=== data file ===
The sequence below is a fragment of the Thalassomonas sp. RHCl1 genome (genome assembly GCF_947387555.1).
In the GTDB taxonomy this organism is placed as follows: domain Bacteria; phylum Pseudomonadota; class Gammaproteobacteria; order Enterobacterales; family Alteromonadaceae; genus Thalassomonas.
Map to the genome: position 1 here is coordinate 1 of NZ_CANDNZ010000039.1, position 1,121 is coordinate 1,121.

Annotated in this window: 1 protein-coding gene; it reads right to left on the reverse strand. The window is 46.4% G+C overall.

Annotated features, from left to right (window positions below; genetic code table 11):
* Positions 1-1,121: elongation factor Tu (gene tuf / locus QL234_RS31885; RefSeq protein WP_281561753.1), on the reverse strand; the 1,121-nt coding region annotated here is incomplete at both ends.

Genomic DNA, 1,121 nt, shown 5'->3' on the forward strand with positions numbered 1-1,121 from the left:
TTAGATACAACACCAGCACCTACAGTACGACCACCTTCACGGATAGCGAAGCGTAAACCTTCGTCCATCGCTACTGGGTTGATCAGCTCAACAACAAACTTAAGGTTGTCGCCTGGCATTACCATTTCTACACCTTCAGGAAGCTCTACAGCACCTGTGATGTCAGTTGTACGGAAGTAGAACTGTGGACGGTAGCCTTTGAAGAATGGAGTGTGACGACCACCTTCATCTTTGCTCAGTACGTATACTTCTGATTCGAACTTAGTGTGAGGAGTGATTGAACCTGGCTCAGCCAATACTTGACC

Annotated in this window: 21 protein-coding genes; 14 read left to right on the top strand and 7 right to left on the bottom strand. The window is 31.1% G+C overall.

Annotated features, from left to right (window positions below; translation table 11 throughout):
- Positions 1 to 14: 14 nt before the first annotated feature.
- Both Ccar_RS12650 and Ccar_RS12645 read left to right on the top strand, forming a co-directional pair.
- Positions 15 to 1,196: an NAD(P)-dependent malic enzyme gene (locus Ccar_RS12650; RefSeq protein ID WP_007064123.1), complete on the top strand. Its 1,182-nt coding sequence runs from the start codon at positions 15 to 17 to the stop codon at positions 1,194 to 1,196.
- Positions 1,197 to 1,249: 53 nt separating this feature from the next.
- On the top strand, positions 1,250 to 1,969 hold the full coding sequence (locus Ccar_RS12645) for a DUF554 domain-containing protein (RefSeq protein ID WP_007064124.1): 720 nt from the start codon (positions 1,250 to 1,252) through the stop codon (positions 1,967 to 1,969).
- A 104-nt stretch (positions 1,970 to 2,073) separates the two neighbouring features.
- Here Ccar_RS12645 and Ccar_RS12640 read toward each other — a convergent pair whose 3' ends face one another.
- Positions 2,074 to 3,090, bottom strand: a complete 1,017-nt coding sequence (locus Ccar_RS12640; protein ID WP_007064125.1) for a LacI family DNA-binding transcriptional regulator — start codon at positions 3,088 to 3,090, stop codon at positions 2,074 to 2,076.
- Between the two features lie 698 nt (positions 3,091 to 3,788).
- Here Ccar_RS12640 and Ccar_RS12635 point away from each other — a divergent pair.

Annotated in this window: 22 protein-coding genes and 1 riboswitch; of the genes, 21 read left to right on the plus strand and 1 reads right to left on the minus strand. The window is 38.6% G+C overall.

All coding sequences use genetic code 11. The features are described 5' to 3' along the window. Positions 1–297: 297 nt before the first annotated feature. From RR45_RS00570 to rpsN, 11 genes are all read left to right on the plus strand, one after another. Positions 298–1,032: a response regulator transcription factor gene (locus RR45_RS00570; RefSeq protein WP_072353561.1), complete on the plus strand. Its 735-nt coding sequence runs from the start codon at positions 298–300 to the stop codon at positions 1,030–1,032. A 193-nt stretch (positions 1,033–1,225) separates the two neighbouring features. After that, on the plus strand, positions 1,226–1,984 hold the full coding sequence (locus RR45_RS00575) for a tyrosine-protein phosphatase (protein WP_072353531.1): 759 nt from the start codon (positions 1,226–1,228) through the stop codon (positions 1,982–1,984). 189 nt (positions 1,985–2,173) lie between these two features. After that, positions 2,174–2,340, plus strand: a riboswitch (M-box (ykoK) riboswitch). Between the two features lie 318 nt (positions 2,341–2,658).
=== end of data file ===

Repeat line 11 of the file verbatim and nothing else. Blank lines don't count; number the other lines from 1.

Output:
- Positions 1 to 14: 14 nt before the first annotated feature.